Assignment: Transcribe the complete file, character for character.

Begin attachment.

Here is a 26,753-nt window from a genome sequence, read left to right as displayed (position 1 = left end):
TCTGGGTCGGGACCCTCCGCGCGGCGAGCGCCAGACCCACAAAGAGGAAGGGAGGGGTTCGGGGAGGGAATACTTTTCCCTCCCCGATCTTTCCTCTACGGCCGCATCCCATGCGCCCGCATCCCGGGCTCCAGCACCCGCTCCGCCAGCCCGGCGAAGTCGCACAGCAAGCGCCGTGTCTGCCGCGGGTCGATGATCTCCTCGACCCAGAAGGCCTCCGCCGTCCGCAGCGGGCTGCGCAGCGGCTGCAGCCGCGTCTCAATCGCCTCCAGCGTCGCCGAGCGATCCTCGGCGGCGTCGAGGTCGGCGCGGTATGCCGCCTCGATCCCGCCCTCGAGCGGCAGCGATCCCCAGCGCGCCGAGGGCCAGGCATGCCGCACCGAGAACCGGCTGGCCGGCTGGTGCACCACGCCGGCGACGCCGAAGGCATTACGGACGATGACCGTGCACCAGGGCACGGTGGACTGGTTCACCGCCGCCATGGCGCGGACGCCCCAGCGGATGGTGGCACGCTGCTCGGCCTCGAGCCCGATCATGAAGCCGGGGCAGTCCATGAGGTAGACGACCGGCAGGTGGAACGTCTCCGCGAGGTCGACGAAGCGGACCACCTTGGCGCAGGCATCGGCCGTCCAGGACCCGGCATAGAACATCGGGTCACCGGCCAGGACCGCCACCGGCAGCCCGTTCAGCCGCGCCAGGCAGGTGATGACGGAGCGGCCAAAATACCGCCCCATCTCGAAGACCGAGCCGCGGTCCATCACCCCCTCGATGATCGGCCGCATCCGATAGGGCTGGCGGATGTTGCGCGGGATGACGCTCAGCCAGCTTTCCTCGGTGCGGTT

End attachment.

Here is a 26,753-nt window from a genome sequence, read left to right as displayed (position 1 = left end):
TCTGGGTCGGGACCCTCCGCGCGGCGAGCGCCAGACCCACAAAGAGGAAGGGAGGGGTTCGGGGAGGGAATACTTTTCCCTCCCCGATCTTTCCTCTACGGCCGCATCCCATGCGCCCGCATCCCGGGCTCCAGCACCCGCTCCGCCAGCCCGGCGAAGTCGCACAGCAAGCGCCGTGTCTGCCGCGGGTCGATGATCTCCTCGACCCAGAAGGCCTCCGCCGTCCGCAGCGGGCTGCGCAGCGGCTGCAGCCGCGTCTCAATCGCCTCCAGCGTCGCCGAGCGATCCTCGGCGGCGTCGAGGTCGGCGCGGTATGCCGCCTCGATCCCGCCCTCGAGCGGCAGCGATCCCCAGCGCGCCGAGGGCCAGGCATGCCGCACCGAGAACCGGCTGGCCGGCTGGTGCACCACGCCGGCGACGCCGAAGGCATTACGGACGATGACCGTGCACCAGGGCACGGTGGACTGGTTCACCGCCGCCATGGCGCGGACGCCCCAGCGGATGGTGGCACGCTGCTCGGCCTCGAGCCCGATCATGAAGCCGGGGCAGTCCATGAGGTAGACGACCGGCAGGTGGAACGTCTCCGCGAGGTCGACGAAGCGGACCACCTTGGCGCAGGCATCGGCCGTCCAGGACCCGGCATAGAACATCGGGTCACCGGCCAGGACCGCCACCGGCAGCCCGTTCAGCCGCGCCAGGCAGGTGATGACGGAGCGGCCAAAATACCGCCCCATCTCGAAGACCGAGCCGCGGTCCATCACCCCCTCGATGATCGGCCGCATCCGATAGGGCTGGCGGATGTTGCGCGGGATGACGCTCAGCCAGCTTTCCTCGGTGCGGTT